British man sues Ireland over French murder case
An Irish court on Wednesday began hearing the high-profile case of a British journalist suing Ireland for wrongful arrest over the murder of a French woman in a remote spot in 1996.
Sophie Toscan du Plantier, the 39-year-old wife of a celebrated French film producer, was found beaten to death at her holiday home in County Cork in southwest Ireland.
Briton Ian Bailey, a former freelance journalist who has long lived in Ireland near the home where she was staying, was twice arrested for questioning but was never charged.
The civil case for damages is being heard in the High Court in Dublin before judge John Hedigan.
Bailey was in court for the start of the proceedings.
The lawsuit against the Irish state is expected to take around six weeks, the jury of eight men and four women heard.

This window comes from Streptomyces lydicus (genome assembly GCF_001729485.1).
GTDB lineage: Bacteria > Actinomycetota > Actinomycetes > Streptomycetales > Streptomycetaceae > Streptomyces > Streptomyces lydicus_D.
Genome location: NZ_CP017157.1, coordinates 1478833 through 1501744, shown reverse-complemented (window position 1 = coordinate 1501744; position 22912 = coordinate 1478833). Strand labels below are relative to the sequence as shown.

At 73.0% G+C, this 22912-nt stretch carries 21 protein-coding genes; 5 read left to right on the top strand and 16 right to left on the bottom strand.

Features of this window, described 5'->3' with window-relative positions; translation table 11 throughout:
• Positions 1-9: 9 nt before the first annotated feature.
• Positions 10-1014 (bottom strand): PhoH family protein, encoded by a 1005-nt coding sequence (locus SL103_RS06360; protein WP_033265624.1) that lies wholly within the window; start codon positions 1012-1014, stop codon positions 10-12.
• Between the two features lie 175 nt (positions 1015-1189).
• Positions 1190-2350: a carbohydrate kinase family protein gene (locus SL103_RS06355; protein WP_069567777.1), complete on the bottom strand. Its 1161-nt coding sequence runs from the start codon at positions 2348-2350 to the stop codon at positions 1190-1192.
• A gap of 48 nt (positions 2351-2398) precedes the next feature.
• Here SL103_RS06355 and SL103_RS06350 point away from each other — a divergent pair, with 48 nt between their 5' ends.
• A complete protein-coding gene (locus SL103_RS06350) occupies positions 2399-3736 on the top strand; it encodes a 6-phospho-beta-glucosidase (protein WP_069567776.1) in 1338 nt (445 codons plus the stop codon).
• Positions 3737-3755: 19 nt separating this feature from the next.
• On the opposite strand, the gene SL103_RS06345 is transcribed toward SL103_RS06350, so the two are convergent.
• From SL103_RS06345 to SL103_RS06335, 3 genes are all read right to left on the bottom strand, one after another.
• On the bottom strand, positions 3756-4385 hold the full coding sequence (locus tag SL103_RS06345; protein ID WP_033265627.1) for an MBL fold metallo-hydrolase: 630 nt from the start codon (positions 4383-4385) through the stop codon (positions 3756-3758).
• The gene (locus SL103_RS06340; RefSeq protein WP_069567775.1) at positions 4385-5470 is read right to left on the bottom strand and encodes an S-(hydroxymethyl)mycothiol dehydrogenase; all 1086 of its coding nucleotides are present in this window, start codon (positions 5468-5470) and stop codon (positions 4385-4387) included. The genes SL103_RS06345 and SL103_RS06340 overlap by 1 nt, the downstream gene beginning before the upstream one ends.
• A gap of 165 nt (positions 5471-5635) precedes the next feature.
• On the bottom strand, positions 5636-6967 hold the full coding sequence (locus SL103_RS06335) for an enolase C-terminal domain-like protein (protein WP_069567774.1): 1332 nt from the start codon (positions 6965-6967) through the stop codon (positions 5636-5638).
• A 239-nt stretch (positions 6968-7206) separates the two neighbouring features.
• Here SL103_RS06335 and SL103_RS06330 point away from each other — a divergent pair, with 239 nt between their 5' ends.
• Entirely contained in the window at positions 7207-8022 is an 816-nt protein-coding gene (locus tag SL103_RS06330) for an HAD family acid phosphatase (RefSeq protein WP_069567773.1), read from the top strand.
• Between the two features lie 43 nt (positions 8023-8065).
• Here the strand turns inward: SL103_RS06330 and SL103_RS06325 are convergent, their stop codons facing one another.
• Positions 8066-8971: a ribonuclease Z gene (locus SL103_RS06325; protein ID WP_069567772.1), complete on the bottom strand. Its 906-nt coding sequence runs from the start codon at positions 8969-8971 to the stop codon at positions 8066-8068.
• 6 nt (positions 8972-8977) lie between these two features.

Bailey's lawyers, who have begun outlining their case, allege the police conspired and manufactured evidence with a view to getting him prosecuted.
In 2008 a French magistrate began a separate inquiry, building an investigation file independently of the Irish police file, and in February 2010 issued an arrest warrant for Bailey.
Ireland's Supreme Court has overturned a decision to extradite him.
However, a European Arrest Warrant remains in place, which means Bailey is effectively barred from leaving Ireland.
Bailey has always protested his innocence and has spoken of the long-running legal proceedings as a personal "hell".
The family of the mother-of-one has set up the Association for the Truth About the Murder of Sophie Toscan du Plantier (ASSOPH) to campaign for justice.
Daniel Toscan du Plantier, producer of a host of films including "The Cook, the Thief, His Wife and Her Lover" starring Helen Mirren, died in 2003 aged 61.
© 2014 AFP